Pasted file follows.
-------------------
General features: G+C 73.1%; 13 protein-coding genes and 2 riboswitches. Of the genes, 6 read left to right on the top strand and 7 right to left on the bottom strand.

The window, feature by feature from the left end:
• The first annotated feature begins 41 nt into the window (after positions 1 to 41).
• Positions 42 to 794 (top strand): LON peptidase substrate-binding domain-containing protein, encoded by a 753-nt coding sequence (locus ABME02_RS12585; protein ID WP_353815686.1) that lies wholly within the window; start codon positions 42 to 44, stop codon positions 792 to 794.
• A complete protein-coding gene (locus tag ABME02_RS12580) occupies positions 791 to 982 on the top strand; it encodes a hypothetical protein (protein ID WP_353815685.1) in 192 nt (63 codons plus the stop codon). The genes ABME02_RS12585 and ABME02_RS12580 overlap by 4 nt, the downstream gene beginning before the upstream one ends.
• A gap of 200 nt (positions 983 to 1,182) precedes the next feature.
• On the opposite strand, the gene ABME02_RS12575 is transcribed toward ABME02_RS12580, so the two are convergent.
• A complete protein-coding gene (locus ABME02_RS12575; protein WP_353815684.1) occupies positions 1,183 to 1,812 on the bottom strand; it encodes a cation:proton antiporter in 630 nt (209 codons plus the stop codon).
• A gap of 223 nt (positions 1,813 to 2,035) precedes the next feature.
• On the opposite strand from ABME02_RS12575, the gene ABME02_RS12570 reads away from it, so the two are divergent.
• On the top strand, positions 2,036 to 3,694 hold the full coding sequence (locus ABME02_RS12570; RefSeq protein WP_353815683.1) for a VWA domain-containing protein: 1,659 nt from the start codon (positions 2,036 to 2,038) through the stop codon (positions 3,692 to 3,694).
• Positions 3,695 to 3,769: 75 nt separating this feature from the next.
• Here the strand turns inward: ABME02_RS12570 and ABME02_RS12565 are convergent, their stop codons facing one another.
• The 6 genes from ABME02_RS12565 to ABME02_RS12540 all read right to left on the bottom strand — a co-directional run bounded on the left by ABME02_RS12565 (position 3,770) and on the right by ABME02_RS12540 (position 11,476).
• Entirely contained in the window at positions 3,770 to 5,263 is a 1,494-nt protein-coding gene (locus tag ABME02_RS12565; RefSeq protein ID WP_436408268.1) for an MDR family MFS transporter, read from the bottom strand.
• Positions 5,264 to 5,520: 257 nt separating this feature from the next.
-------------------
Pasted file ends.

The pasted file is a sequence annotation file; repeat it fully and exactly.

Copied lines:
General features: G+C 73.1%; 13 protein-coding genes and 2 riboswitches. Of the genes, 6 read left to right on the top strand and 7 right to left on the bottom strand.

The window, feature by feature from the left end:
• The first annotated feature begins 41 nt into the window (after positions 1 to 41).
• Positions 42 to 794 (top strand): LON peptidase substrate-binding domain-containing protein, encoded by a 753-nt coding sequence (locus ABME02_RS12585; protein ID WP_353815686.1) that lies wholly within the window; start codon positions 42 to 44, stop codon positions 792 to 794.
• A complete protein-coding gene (locus tag ABME02_RS12580) occupies positions 791 to 982 on the top strand; it encodes a hypothetical protein (protein ID WP_353815685.1) in 192 nt (63 codons plus the stop codon). The genes ABME02_RS12585 and ABME02_RS12580 overlap by 4 nt, the downstream gene beginning before the upstream one ends.
• A gap of 200 nt (positions 983 to 1,182) precedes the next feature.
• On the opposite strand, the gene ABME02_RS12575 is transcribed toward ABME02_RS12580, so the two are convergent.
• A complete protein-coding gene (locus ABME02_RS12575; protein WP_353815684.1) occupies positions 1,183 to 1,812 on the bottom strand; it encodes a cation:proton antiporter in 630 nt (209 codons plus the stop codon).
• A gap of 223 nt (positions 1,813 to 2,035) precedes the next feature.
• On the opposite strand from ABME02_RS12575, the gene ABME02_RS12570 reads away from it, so the two are divergent.
• On the top strand, positions 2,036 to 3,694 hold the full coding sequence (locus ABME02_RS12570; RefSeq protein WP_353815683.1) for a VWA domain-containing protein: 1,659 nt from the start codon (positions 2,036 to 2,038) through the stop codon (positions 3,692 to 3,694).
• Positions 3,695 to 3,769: 75 nt separating this feature from the next.
• Here the strand turns inward: ABME02_RS12570 and ABME02_RS12565 are convergent, their stop codons facing one another.
• The 6 genes from ABME02_RS12565 to ABME02_RS12540 all read right to left on the bottom strand — a co-directional run bounded on the left by ABME02_RS12565 (position 3,770) and on the right by ABME02_RS12540 (position 11,476).
• Entirely contained in the window at positions 3,770 to 5,263 is a 1,494-nt protein-coding gene (locus tag ABME02_RS12565; RefSeq protein ID WP_436408268.1) for an MDR family MFS transporter, read from the bottom strand.
• Positions 5,264 to 5,520: 257 nt separating this feature from the next.